Tourists converted in „specialists” to visit underwater wreck of „Titanic”


Week-long expeditions to the Titanic are set to depart from St. John’s, N.L., this June. They will be organized by the US company OceanGate Expeditions. “What we’re doing is something that’s going to add to the historical record of the Titanic – what is it like now, how is it decaying, what kind of marine life is there. We’re going to be making real discoveries,” CEO Stockton Rush said. Passengers are called “mission specialists.” They will take a hands-on role in data gathering, with training in underwater photography, sonar operation and other note-taking duties.

Titanic underwater (illustration)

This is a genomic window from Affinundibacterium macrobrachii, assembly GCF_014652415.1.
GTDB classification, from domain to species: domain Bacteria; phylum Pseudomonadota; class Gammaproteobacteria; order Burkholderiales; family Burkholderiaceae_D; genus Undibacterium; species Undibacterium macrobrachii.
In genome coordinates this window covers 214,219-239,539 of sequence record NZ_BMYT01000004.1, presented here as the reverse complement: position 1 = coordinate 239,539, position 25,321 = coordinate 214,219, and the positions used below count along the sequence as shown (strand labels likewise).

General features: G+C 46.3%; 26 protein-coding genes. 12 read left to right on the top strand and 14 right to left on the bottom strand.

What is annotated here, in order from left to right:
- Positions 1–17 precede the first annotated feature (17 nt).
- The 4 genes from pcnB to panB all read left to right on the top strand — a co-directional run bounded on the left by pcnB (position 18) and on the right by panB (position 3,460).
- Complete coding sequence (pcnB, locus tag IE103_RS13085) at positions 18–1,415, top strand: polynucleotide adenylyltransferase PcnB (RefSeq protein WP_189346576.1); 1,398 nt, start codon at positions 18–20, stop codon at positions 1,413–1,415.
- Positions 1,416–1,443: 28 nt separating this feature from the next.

The accident of „Titanic” claimed the lives of more than 1,500 people in April 1912, after the vessel hit an iceberg about 600 kilometres off Newfoundland’s southeast coast. Explorers will seek to answer the question of how fast “rusticles,” or bacteria, are devouring the ship’s remains. They will use a five-person submarine. Only two of the 54 spots remain open for the six 2019 expeditions, and more are available for 2020. The historical connections to Newfoundland raise the possibility of other adventures for guests, like iceberg tours and exploring the island’s role as the source of radio transmissions that told the world the unsinkable ship was going down.


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